The TVS Radeon was one of the biggest surprise launches of 2018. TVS has set a benchmark when it comes to sending creative invites. The invitation for the TVS Apache RR310 launch, for example, was sent along with a pit board that is used in motorsports like MotoGP. Thus, the media fraternity, including yours truly, was curious to know what motorcycle has TVS lined up after the brand sent out invites along with a coffee mug. Was TVS planning to introduce a cafe racer, or were they going to unveil the production-spec version of the Zeppelin concept that was unveiled at the 2018 Auto Expo?
To everyone’s surprise, a new commuter, the Radeon came through the curtains at the launch. So why did TVS introduce another commuter bike when it already had the Star City+, Sport, and the Victor? Let us find out.
We could not help but notice the Radeon’s uncanny resemblance to the Hero MotoCorp’s best selling commuter, the Splendor. However, closer inspection reveals the hard work that TVS has put behind the motorcycle. For starters, the budget price tag has not resulted in a compromise in quality. The fit and finish are remarkable on the bike.
TVS has tagged the design as Unique Impact Resistant that is claimed to offer safety from scratches and breakage. The motorcycle is built around a Single cradle tubular frame.
Visually, the fascia gets a conventional halogen headlight that is accompanied by a LED DRL at the bottom. A chrome garnish surrounds the headlamp and gives the Radeon a premium look. On top of the headlight is a 3D TVS logo that also receives a chrome finish. The body coloured front fender is large enough to stop water and mud from splashing on the engine while riding in wet conditions.
The cockpit features a twin-pod instrument console that resembles a car’s dashboard. The left side of the instrument console features an analogue speedometer and odometer along with ‘Economy’ and ‘Power’ mode indicator. The right side displays a fuel gauge and side-stand warning indicator. All the telltale signs sit in between the two-pod display. A TVS emblem occupies the space above the telltale indicators.
An optional USB charger is available with the Radeon although there is no space to keep your device and you would have to opt for an aftermarket phone stand to use the charging feature on the motorcycle.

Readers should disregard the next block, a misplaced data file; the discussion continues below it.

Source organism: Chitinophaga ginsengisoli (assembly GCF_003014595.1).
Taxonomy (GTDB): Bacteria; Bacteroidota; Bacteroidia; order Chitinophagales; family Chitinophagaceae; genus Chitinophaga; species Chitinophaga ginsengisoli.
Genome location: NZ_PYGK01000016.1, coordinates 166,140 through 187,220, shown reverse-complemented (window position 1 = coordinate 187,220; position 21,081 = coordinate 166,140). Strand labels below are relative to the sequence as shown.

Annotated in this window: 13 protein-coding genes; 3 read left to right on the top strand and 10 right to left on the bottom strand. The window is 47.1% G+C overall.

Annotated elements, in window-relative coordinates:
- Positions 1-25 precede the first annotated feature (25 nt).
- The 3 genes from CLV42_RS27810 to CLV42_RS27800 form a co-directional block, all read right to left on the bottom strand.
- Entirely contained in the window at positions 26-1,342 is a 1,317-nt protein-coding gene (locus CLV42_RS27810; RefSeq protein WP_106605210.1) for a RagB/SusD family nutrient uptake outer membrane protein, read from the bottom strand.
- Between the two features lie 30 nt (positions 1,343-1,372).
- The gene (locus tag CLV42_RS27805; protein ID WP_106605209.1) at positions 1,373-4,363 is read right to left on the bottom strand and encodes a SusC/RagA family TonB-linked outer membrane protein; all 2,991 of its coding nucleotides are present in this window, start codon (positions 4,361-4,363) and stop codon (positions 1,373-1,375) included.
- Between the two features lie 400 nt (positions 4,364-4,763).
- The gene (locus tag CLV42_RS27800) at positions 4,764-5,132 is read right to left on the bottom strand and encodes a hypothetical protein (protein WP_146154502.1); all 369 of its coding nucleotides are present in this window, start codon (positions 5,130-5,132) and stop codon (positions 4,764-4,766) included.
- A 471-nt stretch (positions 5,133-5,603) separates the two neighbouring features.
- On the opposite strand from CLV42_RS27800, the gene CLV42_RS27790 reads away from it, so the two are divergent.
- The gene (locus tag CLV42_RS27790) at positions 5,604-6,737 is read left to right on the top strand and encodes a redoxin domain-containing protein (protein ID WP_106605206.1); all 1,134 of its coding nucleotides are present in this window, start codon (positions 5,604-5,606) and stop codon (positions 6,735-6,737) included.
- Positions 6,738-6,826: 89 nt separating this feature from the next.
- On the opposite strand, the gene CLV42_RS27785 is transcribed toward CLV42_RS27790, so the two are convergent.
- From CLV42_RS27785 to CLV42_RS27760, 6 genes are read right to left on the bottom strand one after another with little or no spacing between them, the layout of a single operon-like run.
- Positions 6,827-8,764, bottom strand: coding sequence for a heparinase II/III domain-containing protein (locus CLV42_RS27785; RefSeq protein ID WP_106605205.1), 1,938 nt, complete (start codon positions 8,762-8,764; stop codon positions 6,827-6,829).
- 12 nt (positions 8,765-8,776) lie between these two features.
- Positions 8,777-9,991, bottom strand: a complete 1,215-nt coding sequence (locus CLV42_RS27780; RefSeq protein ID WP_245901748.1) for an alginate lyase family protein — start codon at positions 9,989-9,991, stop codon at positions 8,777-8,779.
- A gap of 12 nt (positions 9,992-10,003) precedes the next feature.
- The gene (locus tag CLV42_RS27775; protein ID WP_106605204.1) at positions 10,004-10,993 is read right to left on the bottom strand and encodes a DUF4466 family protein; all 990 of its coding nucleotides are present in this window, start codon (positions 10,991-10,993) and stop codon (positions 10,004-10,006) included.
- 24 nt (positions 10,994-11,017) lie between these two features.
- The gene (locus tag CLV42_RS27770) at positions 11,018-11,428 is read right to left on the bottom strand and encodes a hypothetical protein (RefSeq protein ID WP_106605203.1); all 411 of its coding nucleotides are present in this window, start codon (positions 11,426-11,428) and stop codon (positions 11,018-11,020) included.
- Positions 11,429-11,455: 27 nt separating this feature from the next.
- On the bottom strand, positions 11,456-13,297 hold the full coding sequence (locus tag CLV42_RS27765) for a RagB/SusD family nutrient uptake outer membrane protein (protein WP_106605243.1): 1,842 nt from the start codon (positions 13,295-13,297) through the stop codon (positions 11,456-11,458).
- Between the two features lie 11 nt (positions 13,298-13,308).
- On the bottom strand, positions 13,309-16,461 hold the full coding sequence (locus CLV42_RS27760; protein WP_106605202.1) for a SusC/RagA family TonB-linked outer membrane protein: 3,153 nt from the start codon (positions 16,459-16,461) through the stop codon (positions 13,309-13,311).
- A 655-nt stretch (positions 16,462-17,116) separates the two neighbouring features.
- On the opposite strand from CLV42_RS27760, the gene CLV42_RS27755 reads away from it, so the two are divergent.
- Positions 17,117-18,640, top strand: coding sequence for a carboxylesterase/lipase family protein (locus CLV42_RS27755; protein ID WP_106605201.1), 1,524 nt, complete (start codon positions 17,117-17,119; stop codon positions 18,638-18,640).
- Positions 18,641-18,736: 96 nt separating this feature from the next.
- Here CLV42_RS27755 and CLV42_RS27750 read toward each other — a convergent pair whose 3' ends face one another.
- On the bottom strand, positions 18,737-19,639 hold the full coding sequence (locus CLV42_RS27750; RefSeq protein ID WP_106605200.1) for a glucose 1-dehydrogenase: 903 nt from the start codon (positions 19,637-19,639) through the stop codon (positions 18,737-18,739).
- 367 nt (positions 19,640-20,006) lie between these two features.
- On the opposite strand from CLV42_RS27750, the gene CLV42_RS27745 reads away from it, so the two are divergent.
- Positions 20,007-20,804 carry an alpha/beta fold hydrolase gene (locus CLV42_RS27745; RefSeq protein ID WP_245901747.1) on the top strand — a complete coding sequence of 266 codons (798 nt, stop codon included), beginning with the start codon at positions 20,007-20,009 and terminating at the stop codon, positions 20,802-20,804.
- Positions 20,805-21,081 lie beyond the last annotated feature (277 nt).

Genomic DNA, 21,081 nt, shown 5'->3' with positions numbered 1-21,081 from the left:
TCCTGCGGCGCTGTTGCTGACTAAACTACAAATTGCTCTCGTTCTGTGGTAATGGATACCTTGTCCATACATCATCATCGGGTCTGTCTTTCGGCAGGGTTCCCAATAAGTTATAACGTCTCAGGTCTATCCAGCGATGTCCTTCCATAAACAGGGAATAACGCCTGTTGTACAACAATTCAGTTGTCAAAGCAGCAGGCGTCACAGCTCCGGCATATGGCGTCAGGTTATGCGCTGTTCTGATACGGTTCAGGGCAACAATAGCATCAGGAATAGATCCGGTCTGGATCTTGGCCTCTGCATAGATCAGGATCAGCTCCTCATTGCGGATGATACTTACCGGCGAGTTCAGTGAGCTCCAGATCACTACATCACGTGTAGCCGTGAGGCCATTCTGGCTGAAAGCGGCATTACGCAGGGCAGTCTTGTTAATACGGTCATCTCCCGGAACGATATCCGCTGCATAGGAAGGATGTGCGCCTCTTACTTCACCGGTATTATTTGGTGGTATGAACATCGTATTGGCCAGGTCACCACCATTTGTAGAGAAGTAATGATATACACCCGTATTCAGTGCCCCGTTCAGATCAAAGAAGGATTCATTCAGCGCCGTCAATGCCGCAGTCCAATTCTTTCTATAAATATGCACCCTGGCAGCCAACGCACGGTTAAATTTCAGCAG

The typical commuter style handlebar gets a chrome finish too. The switchgear includes a pass button that is a neat addition and a feature that is not available on all products in the segment. Rest of the switches are standard. They include controls for high- and low-beam, blinkers, horn, and choke on the left side. The right side of the switchgear gets a controller for LED DRL and headlight and a self-starter button.
A fuel tank that comes with various elements such as chrome TVS logo and a filler cap to give it a premium look follows the cockpit. The fuel carrying capacity is at par with its rivals at 10-litre. The sides feature recesses along with rubber pads. The rubber pads look sturdy but the black colour had already begun to fade, and it is only a matter of time before it affects the visual appeal of that nicely done paint job. The side panels get the 3D Radeon emblems finished in chrome while the rear panels feature a DuraLife sticker.
The saddle, unlike other commuters, features a tan, brown colour with a ribbed pattern that adds a unique look to the Radeon. Pillion can use a handle on the side, or the grab rail at the rear to hold on to the motorcycle. A small luggage rack has been integrated into the rear grab rail although it cannot carry a massive amount of weight. More luggage solutions include a hook on the side that can be used to hang a bag.
The rear of the motorcycle is finished with conventional tail light along with clear screen blinkers and a rear fender. The Radeon rides on 18-inch alloy wheels with the convenience of tubeless tyres for easy puncture repairs.